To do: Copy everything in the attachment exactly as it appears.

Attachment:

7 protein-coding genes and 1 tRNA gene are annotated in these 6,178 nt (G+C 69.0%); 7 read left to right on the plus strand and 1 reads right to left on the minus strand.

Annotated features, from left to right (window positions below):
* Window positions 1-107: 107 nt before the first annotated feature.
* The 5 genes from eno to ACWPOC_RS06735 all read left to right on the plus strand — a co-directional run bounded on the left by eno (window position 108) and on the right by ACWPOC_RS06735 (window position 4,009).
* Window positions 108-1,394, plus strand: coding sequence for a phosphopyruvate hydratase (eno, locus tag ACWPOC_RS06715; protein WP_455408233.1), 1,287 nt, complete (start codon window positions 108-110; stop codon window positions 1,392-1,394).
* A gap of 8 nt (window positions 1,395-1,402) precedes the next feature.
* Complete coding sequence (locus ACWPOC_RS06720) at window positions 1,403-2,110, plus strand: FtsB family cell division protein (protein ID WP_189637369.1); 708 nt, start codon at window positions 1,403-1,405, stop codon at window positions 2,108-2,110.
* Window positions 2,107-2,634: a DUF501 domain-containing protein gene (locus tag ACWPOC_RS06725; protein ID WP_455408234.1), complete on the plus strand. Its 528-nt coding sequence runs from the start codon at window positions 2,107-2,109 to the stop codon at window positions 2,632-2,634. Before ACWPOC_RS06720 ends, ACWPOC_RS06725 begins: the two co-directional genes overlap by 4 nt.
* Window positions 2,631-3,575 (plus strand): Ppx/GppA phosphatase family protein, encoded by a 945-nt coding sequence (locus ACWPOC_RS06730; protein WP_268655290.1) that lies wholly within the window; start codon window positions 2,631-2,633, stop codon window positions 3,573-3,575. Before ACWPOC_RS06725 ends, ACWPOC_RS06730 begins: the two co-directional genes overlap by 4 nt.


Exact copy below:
7 protein-coding genes and 1 tRNA gene are annotated in these 6,178 nt (G+C 69.0%); 7 read left to right on the plus strand and 1 reads right to left on the minus strand.

Annotated features, from left to right (window positions below):
* Window positions 1-107: 107 nt before the first annotated feature.
* The 5 genes from eno to ACWPOC_RS06735 all read left to right on the plus strand — a co-directional run bounded on the left by eno (window position 108) and on the right by ACWPOC_RS06735 (window position 4,009).
* Window positions 108-1,394, plus strand: coding sequence for a phosphopyruvate hydratase (eno, locus tag ACWPOC_RS06715; protein WP_455408233.1), 1,287 nt, complete (start codon window positions 108-110; stop codon window positions 1,392-1,394).
* A gap of 8 nt (window positions 1,395-1,402) precedes the next feature.
* Complete coding sequence (locus ACWPOC_RS06720) at window positions 1,403-2,110, plus strand: FtsB family cell division protein (protein ID WP_189637369.1); 708 nt, start codon at window positions 1,403-1,405, stop codon at window positions 2,108-2,110.
* Window positions 2,107-2,634: a DUF501 domain-containing protein gene (locus tag ACWPOC_RS06725; protein ID WP_455408234.1), complete on the plus strand. Its 528-nt coding sequence runs from the start codon at window positions 2,107-2,109 to the stop codon at window positions 2,632-2,634. Before ACWPOC_RS06720 ends, ACWPOC_RS06725 begins: the two co-directional genes overlap by 4 nt.
* Window positions 2,631-3,575 (plus strand): Ppx/GppA phosphatase family protein, encoded by a 945-nt coding sequence (locus ACWPOC_RS06730; protein WP_268655290.1) that lies wholly within the window; start codon window positions 2,631-2,633, stop codon window positions 3,573-3,575. Before ACWPOC_RS06725 ends, ACWPOC_RS06730 begins: the two co-directional genes overlap by 4 nt.